It’s long been a marketing staple that you always go for “free ink.” In other words, it’s a good thing if you can get your name in the paper, on TV or in a publication.
There are obvious exceptions. I think it was a Hollywood publicist that long ago said that he didn’t really care what (the newspaper) said about his client, just so long as they spelled her name correctly. That may be true for actresses, but not so for accountants. For an accounting practice we’re looking for something positive.
The goal of any media exposure you garner is to position you as a high profile expert.
Media articles or stories can be leveraged far beyond their immediate impact. For example, excerpts from an article can be used to promote your practice by inclusion in your brochure (or blog, Facebook, website, etc., but we’ll look at that in Section 2).
One accountant who is regularly interviewed by the local newspaper’s business editor about changes in the tax codes makes copies neatly encased in plastic that are placed in the firm’s reception area. The receptionist reports that people regularly read them. It can never be bad when clients and prospects believe they are dealing with a firm which is considered to be a recognized source of accurate, up to the minute technical knowledge.
Darryl, a law school classmate of mine in Sacramento, CA, was just as clueless as I when we passed the bar and began to practice. However, he brilliantly turned a casual friendship with a local late-night radio host into regular appearances on the show offering practical legal advice to people who called in. He stuck to generalities and rapidly built his practice with every day folks with garden-variety problems, e.g. simple bankruptcies, debt collection, landlord – tenant situations, etc. He was perceived by prospective clients as an expert when, as Darryl would quickly explain, he wasn’t. It didn’t matter; they flocked to him.
Patty, a CPA in San Francisco, is on the speed dial of one of the local TV channels. She gets an occasional phone call from a reporter to comment upon various taxation issues that might impact local viewers. It works nicely because they call a few hours in advance of recording her comments, so she has some time to bone up and think about her response. She is surprised by how many people have noticed and commented.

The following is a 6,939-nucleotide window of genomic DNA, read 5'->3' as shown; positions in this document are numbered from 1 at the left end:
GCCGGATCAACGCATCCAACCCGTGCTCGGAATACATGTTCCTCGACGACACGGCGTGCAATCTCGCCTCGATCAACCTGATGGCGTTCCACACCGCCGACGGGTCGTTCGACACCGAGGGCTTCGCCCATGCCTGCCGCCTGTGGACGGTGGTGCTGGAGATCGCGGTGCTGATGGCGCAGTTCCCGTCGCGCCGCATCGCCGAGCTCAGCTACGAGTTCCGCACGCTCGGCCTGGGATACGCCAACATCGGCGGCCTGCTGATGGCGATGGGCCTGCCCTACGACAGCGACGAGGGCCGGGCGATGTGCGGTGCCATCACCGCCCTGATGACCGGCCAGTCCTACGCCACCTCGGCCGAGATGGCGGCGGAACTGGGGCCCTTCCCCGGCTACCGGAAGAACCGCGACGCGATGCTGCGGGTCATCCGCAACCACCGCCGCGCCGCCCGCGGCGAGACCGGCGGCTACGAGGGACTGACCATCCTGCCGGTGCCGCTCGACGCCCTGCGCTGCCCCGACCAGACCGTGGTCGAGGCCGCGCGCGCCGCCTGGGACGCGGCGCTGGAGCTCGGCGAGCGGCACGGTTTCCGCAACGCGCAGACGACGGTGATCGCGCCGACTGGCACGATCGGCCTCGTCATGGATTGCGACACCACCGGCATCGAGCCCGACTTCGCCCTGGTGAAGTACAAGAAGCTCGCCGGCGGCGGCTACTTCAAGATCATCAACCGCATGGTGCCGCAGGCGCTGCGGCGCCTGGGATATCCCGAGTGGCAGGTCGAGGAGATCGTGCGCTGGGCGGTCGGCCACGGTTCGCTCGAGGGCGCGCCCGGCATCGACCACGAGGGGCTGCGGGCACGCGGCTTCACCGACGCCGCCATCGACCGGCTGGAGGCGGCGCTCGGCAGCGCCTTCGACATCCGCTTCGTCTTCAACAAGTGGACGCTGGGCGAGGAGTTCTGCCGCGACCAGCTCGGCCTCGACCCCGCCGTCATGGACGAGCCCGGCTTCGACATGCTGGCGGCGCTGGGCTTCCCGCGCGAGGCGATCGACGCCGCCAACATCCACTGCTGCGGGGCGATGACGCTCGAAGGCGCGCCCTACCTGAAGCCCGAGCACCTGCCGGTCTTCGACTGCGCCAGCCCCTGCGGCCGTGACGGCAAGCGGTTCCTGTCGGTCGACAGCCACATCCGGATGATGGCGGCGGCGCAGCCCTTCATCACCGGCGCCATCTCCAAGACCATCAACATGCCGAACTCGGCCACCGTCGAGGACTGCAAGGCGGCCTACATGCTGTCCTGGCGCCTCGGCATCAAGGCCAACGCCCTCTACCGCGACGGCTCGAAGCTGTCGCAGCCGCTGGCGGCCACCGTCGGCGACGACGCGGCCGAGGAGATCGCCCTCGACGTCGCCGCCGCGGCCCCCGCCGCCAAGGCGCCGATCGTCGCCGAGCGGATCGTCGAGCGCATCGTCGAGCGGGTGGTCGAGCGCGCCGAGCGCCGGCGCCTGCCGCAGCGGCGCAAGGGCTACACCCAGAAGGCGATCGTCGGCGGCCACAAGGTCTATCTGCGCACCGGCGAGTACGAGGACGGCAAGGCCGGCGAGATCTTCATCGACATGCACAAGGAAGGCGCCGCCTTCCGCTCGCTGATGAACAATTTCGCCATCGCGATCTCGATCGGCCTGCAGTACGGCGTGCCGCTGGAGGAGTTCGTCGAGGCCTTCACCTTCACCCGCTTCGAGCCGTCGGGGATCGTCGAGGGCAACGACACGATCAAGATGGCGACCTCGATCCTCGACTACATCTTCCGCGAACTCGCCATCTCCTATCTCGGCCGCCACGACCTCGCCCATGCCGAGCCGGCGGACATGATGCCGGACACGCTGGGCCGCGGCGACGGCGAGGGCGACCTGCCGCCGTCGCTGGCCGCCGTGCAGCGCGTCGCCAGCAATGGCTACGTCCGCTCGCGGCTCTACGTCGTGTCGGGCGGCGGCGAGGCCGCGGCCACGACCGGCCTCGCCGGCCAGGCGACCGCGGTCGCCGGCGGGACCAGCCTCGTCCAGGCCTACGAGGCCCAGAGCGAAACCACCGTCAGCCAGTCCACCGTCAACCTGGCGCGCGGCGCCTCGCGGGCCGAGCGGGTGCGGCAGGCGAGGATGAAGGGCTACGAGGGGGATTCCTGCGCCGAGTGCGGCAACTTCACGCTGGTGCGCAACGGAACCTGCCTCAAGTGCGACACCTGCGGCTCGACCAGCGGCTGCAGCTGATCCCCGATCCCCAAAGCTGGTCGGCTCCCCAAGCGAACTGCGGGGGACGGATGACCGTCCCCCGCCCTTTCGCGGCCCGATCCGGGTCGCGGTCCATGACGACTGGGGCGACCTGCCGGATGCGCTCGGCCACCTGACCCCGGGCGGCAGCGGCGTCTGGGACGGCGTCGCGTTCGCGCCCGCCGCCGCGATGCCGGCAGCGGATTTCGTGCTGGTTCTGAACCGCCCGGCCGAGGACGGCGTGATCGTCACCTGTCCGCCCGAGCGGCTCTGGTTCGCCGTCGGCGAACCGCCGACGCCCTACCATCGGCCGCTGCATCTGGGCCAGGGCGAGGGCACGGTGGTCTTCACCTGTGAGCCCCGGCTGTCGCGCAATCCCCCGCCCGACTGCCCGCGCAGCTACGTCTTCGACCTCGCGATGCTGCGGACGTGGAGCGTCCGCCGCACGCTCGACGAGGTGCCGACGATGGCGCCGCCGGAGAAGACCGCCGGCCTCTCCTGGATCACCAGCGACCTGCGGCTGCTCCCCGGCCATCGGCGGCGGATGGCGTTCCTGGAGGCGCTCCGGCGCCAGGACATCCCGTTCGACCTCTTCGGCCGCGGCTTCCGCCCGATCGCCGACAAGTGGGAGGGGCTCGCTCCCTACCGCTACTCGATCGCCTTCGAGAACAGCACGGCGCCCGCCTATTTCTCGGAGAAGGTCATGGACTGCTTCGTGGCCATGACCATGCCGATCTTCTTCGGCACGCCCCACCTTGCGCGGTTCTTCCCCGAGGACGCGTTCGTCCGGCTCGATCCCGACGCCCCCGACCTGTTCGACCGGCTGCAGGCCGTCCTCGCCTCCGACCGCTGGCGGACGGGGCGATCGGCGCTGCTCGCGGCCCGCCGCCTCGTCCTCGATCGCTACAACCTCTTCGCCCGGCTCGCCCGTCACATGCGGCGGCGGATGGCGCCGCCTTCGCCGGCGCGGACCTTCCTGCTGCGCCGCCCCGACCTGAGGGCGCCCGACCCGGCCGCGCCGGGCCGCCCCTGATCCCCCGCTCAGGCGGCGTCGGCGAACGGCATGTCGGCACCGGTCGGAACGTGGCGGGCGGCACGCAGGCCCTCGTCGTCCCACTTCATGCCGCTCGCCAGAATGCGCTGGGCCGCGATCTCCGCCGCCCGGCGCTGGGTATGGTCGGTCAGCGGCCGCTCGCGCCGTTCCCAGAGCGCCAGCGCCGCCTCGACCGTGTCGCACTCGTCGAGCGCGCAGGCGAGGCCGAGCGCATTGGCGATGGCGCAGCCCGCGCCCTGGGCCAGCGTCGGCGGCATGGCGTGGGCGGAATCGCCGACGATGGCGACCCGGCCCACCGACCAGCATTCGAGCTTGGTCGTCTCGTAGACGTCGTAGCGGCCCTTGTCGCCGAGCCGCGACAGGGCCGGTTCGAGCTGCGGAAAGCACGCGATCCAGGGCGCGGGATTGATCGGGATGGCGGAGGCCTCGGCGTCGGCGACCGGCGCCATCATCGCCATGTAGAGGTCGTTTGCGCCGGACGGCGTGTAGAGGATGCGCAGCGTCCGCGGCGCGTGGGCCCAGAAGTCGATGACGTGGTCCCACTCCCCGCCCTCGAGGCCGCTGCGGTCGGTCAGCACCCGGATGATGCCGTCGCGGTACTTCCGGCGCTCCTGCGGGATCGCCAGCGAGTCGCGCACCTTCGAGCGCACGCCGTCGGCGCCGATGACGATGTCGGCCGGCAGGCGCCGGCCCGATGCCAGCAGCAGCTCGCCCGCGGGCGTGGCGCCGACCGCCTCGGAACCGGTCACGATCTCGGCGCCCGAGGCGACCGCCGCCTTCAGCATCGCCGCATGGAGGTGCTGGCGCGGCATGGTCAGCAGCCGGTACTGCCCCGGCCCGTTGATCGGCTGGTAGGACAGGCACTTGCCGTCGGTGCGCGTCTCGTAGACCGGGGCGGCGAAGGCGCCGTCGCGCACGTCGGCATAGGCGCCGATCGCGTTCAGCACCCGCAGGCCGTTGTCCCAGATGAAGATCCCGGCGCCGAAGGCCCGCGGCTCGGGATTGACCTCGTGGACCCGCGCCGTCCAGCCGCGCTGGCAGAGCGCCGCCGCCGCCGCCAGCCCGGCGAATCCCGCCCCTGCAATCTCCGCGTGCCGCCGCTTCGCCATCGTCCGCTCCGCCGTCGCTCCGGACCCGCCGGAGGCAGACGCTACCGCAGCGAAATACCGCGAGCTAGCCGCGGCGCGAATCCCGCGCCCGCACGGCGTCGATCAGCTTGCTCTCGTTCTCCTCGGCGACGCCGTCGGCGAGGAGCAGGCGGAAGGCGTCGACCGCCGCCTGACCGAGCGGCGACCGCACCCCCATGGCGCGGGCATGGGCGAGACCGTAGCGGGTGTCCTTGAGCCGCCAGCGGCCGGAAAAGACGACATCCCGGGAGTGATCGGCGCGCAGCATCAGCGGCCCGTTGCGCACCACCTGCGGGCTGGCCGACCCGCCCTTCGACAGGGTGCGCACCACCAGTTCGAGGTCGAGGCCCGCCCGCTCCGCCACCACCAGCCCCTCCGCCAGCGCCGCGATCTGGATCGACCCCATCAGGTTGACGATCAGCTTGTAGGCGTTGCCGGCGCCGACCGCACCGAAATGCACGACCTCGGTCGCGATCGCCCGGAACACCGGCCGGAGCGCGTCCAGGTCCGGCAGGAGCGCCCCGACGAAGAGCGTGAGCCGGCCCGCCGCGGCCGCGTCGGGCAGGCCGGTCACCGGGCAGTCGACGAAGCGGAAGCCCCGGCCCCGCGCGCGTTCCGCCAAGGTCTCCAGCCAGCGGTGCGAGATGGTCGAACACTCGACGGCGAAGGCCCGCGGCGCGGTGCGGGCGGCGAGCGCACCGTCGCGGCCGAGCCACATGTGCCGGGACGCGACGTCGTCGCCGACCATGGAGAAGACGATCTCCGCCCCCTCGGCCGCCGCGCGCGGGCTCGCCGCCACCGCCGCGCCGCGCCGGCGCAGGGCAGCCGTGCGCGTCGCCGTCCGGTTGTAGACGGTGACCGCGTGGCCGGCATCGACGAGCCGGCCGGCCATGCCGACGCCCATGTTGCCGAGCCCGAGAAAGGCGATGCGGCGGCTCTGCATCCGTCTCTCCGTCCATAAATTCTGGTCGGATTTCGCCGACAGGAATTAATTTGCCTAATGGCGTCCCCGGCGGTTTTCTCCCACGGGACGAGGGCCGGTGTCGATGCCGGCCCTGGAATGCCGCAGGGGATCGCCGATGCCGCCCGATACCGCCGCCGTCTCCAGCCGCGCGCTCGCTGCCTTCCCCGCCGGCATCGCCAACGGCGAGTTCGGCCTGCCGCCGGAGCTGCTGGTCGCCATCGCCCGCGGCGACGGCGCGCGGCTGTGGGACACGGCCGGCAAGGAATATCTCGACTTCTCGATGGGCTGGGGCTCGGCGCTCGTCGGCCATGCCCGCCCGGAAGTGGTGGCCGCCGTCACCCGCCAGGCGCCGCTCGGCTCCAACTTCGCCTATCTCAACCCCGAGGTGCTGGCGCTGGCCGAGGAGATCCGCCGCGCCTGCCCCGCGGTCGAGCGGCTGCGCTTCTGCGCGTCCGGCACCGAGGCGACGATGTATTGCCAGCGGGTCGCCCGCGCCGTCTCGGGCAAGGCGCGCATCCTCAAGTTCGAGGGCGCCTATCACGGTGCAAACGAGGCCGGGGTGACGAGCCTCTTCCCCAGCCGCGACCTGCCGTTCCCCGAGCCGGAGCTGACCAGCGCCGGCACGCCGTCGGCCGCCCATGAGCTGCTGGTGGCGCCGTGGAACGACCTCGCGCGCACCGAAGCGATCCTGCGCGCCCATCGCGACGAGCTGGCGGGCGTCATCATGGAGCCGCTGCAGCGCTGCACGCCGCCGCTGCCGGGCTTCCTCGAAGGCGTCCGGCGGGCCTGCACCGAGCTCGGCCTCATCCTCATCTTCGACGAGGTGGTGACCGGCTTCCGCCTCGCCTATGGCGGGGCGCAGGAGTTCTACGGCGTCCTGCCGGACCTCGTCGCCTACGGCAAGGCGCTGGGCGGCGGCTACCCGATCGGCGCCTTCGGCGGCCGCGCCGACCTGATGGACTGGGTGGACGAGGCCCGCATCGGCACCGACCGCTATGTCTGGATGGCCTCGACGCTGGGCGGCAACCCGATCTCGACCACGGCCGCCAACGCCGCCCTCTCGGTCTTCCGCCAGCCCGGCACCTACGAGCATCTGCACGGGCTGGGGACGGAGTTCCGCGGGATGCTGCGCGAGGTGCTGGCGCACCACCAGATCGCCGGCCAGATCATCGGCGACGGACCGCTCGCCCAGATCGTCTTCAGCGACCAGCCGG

A number of accountants I have worked with deliberately make efforts to network (who do I know who knows …?) with local TV, radio and newspaper personnel. As a general statement these efforts have been fairly successful. Is this an opportunity for you?
There are activities you can undertake which will attract media attention. Getting involved in charitable work is both a networking strategy and also has the potential to attract media attention. You can chair a committee, act as a judge in a pie-eating contest, appear in a local little theatre production, etc. The possibilities for getting noticed are endless.
Ned, who practices near Baltimore, “ran” for local office. Well, he didn’t actually run. What he did was get on the ballot so he could put signs up all over the place and be interviewed on TV and by the local newspaper. The signs noted he was an “experienced accountant and business advisor,” and he reinforced this during his interviews. Beyond that, he didn’t do any other campaigning and, as planned, wasn’t elected. But, Ned tells me he got a lot of positive feedback from existing clients and members of his network. Most importantly, he had a surge of new clients … many of them small business. All of them “found” him during his, ahem, run for office. Total cost: $2,000 for materials, a couple of tanks of gas and a “thank you” dinner out for his wife and two daughters (aka his “election staff”). New revenue: approximately $100,000. Now, that’s a ROI!
However you acquire it, the best media coverage is that which presents your image as a prominent, involved, knowledgeable accountant who has a local private practice.
What can you do to be noticed by the media?
This will be my last posting until after April 15th. Good luck with tax season.